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Workforce Planning: Estimating Emergency Physicians and Uncovering Primary Care

Stephen Radecki, PhD
JAMA. 1994;272(24):1899-1900. doi:10.1001/jama.1994.03520240027030.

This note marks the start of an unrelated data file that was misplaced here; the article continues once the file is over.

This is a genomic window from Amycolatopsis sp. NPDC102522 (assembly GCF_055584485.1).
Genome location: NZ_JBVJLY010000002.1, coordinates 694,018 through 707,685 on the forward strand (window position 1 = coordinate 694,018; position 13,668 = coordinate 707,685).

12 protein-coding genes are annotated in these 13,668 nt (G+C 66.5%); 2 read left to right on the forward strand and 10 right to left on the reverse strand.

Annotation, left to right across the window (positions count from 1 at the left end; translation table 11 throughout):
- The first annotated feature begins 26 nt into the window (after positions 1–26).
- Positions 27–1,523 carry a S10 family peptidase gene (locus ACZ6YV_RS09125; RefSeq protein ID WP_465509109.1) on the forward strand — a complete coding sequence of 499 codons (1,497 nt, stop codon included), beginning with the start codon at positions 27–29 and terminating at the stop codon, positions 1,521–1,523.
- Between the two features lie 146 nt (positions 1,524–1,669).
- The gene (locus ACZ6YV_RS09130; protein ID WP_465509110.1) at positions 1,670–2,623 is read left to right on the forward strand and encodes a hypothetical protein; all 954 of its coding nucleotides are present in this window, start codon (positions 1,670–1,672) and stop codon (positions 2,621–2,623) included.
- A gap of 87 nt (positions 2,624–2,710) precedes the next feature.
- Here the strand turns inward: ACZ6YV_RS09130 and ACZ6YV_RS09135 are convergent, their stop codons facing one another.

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To the Editor.  —In contrast to federal and state generalist initiatives that view physician requirements in terms of numbers of trainees in various specialties (typically calling for a goal of training 50% in primary care), Dr Kindig's1 recent article questions the use of specialty counts, concluding the following:The current assumption that every physician head count in a primary self-designated specialty is equivalent in any terms, particularly in terms of meeting patient care requirements, is unacceptably crude for workforce planning for the 21st century.If the current approach of utilizing counts of physicians who self-designate in generalist specialties is indeed "unacceptably crude" for workforce planning, rectifying it requires that we revisit the issue of a hidden system of primary care provided by specialists. McDermott2 raised this issue in the early 1970s at a time of rapid expansion in the nation's medical education capacity. Aiken et al3 later


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